Road Trip Guide: Taking care of your vehicles during monsoons

Between two parts of the Indian Summers, comes a brief spell of respite. After a long spell of sweltering heat, the showers unleash a lot of adventure in most of us. Sunroofs open, windows down, motorbikes out – Isn’t that how a lot of us spend the season of relief? But while we jiggle our keys and get out to soak in the greenness that’s been restored, there are a few things (like your vehicle’s overall health) that are to be taken very, VERY seriously. Lets talk some more about the mean machines and how they’re to be treated at this time of the year!


1) Taking care of your vehicles:

During the monsoons, you should take special care to ensure that your vehicles are well oiled and taken care of. Tyres should be well kept and rickety ones should be changed before the Rain God lashes down upon you. You should also cover your bike with a proper sized cover to avoid rusting, if your garage doesn’t have a pucca shed.

In case you’re driving a car, make sure your wipers are in top notch condition. Its a good idea to change your wipers every year to keep the underside of the wiper new. This also allows the wiper to glide smoothly over your windshield and doesn’t leave scratches. If you are out for a road trip, this is all the more essential. Also keep the washing wipe liquid filled to the brim at all times.

Use anti-rust paint on the underside of the car to prevent rainwater and mud from causing rusting to your car or motorbike’s body. Wash your vehicles regularly and keep them clean. Nothing spoils a car in a more surefire way than leaving the dirt on.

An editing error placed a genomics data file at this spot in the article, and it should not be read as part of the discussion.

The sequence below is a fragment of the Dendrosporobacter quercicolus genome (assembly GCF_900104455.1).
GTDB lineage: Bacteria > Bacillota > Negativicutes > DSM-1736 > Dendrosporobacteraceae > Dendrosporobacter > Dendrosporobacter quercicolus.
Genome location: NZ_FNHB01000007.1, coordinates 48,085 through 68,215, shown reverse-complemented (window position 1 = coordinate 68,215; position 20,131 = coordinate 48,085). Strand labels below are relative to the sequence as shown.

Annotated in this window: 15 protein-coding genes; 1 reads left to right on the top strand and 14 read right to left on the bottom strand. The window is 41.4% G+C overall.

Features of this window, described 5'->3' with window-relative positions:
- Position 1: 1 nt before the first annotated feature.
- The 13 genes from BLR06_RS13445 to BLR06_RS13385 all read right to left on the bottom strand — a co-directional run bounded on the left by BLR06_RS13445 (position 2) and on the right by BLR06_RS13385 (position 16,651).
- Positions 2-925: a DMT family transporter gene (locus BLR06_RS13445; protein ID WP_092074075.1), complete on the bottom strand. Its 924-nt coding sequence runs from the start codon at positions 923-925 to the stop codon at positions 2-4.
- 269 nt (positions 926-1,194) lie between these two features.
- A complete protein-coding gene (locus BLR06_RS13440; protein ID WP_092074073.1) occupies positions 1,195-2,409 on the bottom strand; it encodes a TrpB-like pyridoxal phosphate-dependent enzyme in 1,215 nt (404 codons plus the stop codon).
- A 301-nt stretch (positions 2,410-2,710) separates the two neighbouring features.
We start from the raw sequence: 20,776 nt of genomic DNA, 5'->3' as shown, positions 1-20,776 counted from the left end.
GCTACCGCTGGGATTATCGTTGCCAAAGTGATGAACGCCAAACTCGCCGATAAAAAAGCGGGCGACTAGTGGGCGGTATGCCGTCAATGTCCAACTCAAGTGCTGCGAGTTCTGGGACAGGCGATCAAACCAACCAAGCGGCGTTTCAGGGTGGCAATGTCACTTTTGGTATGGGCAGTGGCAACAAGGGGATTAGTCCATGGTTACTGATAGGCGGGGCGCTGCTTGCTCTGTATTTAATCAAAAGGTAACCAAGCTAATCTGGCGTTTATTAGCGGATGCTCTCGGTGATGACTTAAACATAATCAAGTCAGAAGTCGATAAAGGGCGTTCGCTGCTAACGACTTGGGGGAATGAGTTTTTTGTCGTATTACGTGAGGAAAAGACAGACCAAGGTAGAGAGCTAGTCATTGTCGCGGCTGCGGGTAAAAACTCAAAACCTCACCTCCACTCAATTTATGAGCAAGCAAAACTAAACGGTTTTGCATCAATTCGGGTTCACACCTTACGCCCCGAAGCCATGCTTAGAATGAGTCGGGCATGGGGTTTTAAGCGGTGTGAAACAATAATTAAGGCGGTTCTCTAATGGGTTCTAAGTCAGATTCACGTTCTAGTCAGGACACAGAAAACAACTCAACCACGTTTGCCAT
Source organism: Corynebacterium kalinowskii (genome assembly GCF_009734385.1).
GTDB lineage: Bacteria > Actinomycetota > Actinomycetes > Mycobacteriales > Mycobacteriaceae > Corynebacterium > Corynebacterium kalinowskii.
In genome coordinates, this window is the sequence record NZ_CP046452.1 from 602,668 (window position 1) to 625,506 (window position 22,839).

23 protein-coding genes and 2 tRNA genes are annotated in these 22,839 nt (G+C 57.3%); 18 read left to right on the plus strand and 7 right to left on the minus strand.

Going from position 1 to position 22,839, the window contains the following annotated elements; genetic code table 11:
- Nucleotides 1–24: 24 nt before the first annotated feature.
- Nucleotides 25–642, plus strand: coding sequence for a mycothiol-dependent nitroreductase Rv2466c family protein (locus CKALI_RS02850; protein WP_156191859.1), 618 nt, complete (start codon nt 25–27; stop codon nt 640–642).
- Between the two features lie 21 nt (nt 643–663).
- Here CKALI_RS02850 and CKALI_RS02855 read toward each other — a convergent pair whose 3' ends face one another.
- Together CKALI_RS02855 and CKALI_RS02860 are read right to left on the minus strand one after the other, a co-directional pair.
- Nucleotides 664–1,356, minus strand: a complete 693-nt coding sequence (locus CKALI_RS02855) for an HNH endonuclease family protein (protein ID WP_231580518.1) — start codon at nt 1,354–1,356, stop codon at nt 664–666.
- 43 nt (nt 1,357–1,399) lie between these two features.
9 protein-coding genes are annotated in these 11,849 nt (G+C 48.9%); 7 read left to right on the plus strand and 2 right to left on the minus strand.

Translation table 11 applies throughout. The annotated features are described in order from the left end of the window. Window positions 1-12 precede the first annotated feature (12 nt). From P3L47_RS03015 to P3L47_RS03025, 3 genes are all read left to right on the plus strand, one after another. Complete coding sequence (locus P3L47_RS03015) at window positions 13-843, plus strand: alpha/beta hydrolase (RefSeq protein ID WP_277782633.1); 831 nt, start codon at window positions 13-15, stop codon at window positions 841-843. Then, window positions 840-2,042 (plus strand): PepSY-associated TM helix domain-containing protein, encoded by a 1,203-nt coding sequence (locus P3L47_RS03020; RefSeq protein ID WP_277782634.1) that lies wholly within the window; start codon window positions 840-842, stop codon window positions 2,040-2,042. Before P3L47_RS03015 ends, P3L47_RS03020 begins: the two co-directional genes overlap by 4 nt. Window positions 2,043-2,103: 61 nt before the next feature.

2) Braking Troubles:

Brakes face the most part of the wroth of the monsoons. This season often causes water to seep into your brakes and significantly reduces braking power and efficacy. Try and avoid making your vehicle wade into deep waters, or better still, get mud flaps to protect your car from getting invaded by rainwater.

3) Motor Insurance:

The monsoons are a glorious time for car breakdowns, brake failures and the worst of all, accidents because of the low visibility and overall darkness all around. To save your pockets from the blow of a car gone angry, Motor Insurance is crucial. Having said that, Motor Insurance is a pretty tricky bit. While it is absolutely essential to have it, make sure you know before time what the exclusions and inclusions exactly are. You don’t want to be running around for a claim on your vehicle, which the insurance company may not be prepared to give you. Like they say, Know Your Insurance beforehand!

Motor insurance includes:

  1. Loss or damage by way of accidents, theft, burglary , housebreaking or any malicious intent. Damage by fire, lightning, self ignition, explosion (externally) are also covered by motor insurance.
  2. Loss of life or liability for a paid driver or damage to a third party property.
  3. Damage to electrical and electronic accessories is covered under payment of additional premium


Motor Insurance excludes the following:

  1. Damage from war or nuclear perils, drunken/inebriated driving
  2. When the vehicle is used outside its geographical boundary.
  3. Depreciation, electronic or mechanical breakdown is not included in insurance.

4) Motor Safety:

  •  Clean your visors regularly. Monsoons tends to make your visors retain a lot of dirt and often turns them to mud. Cleaning visors ensures safe transit in most cases.
  • Avoid riding on waterlogged roads. The water may end up damaging your vehicles and slow down your braking time, so be very careful about waterlogging. Also, avoid speeding on clogged roads as this may prove to be all the recipe you need for disaster.
  • Check tyre pressure levels on your vehicle. Low tyre pressure causes accidents, all the more during monsoons.

5) Driving hacks:

  • One way to make sure that you have a safe ride is to ensure visibility. So while you may not be able to look too far, if you wear bright-colored clothes, other drivers might see and avoid collision.
  • As an extra safety measure, make sure you wear knee pads and elbow pads to protect yourself.




This post was published by Pallavi Siddhanta

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